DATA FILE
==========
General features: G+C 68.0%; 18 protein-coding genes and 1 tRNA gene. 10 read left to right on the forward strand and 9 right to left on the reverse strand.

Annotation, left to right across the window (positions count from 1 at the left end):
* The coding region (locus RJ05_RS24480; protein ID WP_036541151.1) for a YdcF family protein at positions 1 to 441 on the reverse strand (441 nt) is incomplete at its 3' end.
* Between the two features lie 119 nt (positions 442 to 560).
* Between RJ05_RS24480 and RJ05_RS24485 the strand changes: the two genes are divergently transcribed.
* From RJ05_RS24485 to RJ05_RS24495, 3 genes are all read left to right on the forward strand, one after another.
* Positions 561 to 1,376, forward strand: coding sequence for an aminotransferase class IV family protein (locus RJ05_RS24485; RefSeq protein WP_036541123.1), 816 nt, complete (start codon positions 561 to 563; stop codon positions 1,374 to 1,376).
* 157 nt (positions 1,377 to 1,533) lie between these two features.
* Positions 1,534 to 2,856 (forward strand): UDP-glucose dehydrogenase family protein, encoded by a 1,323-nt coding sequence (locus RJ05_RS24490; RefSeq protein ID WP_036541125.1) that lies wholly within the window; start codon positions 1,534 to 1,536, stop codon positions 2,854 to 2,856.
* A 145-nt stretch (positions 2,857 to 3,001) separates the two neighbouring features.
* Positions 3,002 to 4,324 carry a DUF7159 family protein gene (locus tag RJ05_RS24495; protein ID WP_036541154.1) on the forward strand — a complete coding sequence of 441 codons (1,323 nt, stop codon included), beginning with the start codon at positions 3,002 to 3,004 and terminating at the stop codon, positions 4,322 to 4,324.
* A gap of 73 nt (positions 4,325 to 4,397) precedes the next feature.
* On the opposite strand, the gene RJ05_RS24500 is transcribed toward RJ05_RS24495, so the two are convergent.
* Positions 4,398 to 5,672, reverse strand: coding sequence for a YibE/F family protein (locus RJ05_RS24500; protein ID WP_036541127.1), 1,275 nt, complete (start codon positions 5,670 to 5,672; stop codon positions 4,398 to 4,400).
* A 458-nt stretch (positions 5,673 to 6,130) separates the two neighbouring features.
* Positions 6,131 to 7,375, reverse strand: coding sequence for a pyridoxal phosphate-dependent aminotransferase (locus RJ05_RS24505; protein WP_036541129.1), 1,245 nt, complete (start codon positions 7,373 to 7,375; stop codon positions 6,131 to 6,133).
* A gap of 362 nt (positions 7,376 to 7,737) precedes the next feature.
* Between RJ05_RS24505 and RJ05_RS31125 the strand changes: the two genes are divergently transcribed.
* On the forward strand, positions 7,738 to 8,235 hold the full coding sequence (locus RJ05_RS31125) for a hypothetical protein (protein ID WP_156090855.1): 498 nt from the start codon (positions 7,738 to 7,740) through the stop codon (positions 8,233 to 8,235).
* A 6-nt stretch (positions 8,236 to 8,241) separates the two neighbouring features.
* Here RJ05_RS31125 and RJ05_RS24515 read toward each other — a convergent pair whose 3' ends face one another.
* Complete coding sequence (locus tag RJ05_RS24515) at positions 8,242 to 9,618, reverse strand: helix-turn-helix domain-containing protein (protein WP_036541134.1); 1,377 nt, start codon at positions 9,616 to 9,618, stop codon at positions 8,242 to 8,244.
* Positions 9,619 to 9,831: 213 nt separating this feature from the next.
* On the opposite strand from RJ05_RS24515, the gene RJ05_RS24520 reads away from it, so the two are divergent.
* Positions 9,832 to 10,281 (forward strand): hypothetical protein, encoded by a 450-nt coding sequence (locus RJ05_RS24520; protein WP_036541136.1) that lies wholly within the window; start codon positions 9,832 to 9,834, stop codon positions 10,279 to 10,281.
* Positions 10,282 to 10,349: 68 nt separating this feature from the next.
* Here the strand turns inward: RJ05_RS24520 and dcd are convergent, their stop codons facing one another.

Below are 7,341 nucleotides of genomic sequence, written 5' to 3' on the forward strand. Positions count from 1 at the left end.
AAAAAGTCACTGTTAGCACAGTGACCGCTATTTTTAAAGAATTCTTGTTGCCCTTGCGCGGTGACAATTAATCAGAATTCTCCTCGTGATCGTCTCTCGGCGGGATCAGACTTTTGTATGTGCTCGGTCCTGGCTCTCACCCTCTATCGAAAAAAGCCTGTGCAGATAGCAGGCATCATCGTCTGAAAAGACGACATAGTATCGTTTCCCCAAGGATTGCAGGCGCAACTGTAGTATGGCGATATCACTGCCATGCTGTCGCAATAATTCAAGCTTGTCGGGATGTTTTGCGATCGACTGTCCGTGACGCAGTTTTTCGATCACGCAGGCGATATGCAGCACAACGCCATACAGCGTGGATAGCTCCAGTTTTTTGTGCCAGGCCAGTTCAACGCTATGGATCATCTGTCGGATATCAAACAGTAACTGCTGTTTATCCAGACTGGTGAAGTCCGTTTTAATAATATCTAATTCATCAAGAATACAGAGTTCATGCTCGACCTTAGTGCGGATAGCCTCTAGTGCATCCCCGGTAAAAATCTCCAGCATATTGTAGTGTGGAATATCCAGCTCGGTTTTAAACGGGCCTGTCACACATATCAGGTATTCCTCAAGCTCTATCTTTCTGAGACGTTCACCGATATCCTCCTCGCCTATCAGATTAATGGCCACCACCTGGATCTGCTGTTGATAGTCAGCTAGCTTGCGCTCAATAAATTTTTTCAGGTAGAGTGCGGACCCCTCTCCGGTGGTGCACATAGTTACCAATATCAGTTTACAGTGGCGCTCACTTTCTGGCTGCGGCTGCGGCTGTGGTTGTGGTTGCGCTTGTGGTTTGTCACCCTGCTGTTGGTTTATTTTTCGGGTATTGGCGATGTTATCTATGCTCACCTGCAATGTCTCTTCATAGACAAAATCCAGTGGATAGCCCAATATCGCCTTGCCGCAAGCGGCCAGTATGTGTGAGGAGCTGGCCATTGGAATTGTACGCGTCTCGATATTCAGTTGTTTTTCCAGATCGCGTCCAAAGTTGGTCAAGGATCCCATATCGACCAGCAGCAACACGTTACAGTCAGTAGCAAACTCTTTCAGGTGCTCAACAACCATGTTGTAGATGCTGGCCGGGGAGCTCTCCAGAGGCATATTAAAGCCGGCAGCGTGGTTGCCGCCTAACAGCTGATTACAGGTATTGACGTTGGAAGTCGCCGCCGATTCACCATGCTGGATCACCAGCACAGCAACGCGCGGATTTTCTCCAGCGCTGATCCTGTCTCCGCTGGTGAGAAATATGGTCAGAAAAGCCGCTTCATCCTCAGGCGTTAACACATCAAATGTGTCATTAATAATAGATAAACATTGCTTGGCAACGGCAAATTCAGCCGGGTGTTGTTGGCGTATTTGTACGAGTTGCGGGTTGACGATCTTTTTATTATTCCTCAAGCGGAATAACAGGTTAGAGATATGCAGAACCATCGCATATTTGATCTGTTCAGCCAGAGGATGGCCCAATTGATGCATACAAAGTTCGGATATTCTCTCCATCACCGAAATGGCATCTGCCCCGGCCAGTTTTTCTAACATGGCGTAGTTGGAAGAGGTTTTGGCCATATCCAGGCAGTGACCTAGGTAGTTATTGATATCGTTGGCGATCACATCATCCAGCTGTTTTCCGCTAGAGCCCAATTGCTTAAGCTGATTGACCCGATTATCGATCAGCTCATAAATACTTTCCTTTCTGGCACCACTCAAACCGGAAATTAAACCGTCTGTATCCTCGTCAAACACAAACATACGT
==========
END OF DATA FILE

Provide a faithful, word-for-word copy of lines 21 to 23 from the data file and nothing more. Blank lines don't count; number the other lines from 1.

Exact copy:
* Here RJ05_RS31125 and RJ05_RS24515 read toward each other — a convergent pair whose 3' ends face one another.
* Complete coding sequence (locus tag RJ05_RS24515) at positions 8,242 to 9,618, reverse strand: helix-turn-helix domain-containing protein (protein WP_036541134.1); 1,377 nt, start codon at positions 9,616 to 9,618, stop codon at positions 8,242 to 8,244.
* Positions 9,619 to 9,831: 213 nt separating this feature from the next.